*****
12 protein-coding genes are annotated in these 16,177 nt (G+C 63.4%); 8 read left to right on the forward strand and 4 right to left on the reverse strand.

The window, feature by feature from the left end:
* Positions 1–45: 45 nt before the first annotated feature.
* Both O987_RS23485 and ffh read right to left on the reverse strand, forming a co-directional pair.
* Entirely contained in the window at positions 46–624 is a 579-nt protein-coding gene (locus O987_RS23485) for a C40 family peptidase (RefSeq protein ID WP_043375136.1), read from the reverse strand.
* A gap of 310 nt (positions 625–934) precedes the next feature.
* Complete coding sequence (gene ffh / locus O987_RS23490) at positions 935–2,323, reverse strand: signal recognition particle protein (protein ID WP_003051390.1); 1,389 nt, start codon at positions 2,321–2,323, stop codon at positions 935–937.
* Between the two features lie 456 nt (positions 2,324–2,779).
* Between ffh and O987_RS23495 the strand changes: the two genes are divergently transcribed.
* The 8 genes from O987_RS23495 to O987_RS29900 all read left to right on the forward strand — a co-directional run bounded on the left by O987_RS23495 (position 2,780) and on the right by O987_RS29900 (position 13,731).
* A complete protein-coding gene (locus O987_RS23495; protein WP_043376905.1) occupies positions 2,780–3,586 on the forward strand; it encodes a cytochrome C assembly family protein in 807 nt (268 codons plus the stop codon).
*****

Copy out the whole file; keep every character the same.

12 protein-coding genes are annotated in these 16,177 nt (G+C 63.4%); 8 read left to right on the forward strand and 4 right to left on the reverse strand.

The window, feature by feature from the left end:
* Positions 1–45: 45 nt before the first annotated feature.
* Both O987_RS23485 and ffh read right to left on the reverse strand, forming a co-directional pair.
* Entirely contained in the window at positions 46–624 is a 579-nt protein-coding gene (locus O987_RS23485) for a C40 family peptidase (RefSeq protein ID WP_043375136.1), read from the reverse strand.
* A gap of 310 nt (positions 625–934) precedes the next feature.
* Complete coding sequence (gene ffh / locus O987_RS23490) at positions 935–2,323, reverse strand: signal recognition particle protein (protein ID WP_003051390.1); 1,389 nt, start codon at positions 2,321–2,323, stop codon at positions 935–937.
* Between the two features lie 456 nt (positions 2,324–2,779).
* Between ffh and O987_RS23495 the strand changes: the two genes are divergently transcribed.
* The 8 genes from O987_RS23495 to O987_RS29900 all read left to right on the forward strand — a co-directional run bounded on the left by O987_RS23495 (position 2,780) and on the right by O987_RS29900 (position 13,731).
* A complete protein-coding gene (locus O987_RS23495; protein WP_043376905.1) occupies positions 2,780–3,586 on the forward strand; it encodes a cytochrome C assembly family protein in 807 nt (268 codons plus the stop codon).